By choosing a single provider that can deliver connectivity and security, you also avoid escalating procurement costs and save time on going out to tender.
Simplicity is key. With a single, trusted connectivity provider and a system with security built-in, you drive efficiency and gain control and transparency.
It’s time to move to the cloud
Digital transformation can sound daunting. And expensive, too. That’s especially the case during and after the pandemic, when budgets are feeling the strain.
Sometimes it can seem easier to stay with the status quo than embark on a new direction.
As Sam Trendall wrote recently in Public Technology, the financial worries mean “There is a real risk that councils’ innovation projects will be delayed, disrupted, or even ditched. And making the argument for spending on new tech could prove more difficult than ever.”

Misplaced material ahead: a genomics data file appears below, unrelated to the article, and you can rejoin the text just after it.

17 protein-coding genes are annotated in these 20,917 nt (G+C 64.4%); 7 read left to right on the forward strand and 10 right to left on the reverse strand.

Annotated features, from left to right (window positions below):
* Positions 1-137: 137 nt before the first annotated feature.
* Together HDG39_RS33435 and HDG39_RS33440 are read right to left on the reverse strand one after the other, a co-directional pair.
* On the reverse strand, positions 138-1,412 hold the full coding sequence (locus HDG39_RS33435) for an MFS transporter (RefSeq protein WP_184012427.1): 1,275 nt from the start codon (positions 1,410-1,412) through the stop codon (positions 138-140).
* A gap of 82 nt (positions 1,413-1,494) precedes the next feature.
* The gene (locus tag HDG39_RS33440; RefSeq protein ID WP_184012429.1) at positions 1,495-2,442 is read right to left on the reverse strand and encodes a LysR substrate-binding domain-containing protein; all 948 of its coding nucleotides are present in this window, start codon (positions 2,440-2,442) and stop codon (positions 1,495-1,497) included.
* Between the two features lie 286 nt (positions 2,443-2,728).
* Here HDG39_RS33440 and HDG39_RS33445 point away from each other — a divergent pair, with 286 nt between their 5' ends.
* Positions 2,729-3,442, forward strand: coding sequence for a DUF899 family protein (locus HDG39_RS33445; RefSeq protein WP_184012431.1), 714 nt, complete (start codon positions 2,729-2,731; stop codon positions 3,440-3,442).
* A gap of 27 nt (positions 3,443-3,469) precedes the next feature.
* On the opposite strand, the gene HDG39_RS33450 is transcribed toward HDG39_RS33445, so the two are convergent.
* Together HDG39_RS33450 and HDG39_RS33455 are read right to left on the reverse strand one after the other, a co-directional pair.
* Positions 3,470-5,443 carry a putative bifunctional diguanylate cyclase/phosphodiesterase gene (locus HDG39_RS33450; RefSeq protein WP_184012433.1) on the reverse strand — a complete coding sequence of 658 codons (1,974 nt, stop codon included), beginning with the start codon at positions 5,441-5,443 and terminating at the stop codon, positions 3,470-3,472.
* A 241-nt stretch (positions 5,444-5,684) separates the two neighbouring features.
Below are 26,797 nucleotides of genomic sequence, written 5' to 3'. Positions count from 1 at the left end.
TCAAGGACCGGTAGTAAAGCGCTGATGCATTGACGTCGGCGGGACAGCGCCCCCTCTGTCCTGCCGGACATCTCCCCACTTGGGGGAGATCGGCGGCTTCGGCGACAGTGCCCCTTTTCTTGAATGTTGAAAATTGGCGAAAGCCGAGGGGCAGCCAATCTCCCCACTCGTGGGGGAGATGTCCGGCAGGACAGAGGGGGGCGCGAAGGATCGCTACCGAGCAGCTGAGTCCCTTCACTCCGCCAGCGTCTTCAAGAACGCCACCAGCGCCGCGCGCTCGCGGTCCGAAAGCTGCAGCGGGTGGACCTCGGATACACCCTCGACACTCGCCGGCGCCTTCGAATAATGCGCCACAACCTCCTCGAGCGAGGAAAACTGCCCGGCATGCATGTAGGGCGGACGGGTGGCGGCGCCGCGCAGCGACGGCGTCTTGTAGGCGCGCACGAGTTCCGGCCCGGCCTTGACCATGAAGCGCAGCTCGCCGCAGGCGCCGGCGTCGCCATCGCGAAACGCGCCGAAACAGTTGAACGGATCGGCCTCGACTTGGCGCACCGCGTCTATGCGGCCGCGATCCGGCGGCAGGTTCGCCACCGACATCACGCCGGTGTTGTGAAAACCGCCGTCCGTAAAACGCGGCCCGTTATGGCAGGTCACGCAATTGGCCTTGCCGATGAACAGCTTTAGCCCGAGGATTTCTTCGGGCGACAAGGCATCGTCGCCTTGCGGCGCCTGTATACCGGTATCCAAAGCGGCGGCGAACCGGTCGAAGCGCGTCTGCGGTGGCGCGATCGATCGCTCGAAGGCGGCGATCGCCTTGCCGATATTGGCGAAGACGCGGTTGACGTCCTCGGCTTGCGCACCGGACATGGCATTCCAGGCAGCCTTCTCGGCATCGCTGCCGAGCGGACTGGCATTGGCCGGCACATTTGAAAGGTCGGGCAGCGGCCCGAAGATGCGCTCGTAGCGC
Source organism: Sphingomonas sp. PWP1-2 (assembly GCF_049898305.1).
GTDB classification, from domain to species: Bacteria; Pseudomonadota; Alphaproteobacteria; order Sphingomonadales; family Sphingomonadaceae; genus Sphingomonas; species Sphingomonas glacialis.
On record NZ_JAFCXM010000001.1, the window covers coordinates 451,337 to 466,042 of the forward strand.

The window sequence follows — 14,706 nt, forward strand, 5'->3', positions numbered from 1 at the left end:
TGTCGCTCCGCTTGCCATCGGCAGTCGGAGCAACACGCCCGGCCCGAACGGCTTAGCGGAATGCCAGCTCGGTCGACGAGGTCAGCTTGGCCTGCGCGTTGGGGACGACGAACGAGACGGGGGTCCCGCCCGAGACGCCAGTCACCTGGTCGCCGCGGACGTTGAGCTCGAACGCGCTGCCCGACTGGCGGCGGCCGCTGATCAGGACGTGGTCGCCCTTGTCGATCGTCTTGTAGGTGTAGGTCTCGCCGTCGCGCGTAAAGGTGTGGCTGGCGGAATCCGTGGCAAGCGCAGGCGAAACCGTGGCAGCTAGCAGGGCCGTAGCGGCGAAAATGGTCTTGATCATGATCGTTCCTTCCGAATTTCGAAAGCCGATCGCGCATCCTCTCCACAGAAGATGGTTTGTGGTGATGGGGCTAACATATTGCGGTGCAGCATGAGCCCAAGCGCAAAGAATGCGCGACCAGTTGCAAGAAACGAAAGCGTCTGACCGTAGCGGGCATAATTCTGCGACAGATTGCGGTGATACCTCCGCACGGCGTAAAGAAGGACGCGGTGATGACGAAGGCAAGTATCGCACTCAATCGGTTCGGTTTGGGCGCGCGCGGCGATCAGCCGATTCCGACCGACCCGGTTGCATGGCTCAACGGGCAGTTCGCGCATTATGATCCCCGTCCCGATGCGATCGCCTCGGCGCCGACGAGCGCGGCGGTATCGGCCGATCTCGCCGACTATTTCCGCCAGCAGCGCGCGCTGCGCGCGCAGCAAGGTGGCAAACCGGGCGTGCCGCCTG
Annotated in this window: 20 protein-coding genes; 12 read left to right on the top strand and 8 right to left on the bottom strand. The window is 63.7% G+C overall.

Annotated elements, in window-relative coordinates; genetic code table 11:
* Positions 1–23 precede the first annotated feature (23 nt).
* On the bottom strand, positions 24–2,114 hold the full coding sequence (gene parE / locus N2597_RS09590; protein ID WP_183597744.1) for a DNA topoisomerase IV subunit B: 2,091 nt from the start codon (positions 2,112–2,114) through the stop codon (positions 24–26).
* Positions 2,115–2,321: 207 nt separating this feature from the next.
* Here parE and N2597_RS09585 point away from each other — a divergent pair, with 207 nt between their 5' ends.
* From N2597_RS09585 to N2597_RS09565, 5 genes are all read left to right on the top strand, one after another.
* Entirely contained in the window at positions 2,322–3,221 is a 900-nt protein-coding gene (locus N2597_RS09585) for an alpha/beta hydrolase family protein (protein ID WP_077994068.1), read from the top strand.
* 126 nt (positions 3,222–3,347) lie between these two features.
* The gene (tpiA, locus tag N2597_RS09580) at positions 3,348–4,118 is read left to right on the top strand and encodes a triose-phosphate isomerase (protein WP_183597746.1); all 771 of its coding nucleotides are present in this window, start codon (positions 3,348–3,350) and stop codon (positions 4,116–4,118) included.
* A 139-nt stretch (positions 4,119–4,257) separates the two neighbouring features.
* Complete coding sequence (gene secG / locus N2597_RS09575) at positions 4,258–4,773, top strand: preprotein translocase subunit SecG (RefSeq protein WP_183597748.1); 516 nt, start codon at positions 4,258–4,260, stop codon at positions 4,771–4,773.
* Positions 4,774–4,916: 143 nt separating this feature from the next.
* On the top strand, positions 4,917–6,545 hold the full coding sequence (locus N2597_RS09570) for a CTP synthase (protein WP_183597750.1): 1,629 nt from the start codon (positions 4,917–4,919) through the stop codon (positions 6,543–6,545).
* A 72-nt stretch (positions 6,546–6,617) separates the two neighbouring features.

No wonder some local authorities might feel it could be better to leave legacy technology and current security measures exactly as they are.
But by supporting, training and empowering staff, and by introducing intuitive, embedded security, this risk-aversion can be replaced with confidence – and competence – using the latest and best methods.
It’s time to explore the high levels of security that digital technology like the cloud can bring to your organisation.
84% of local government organisations put security at the top of their to-do list.
By adopting a cloud-based approach, you can introduce a degree of separation between your remote workers and your virtual network.
Your teams will use virtual desktops to access data, technology and apps that are hosted in the cloud, for instance. So, if there is a security issue, it won’t affect the heart of your system. The risk and any potential damage are contained.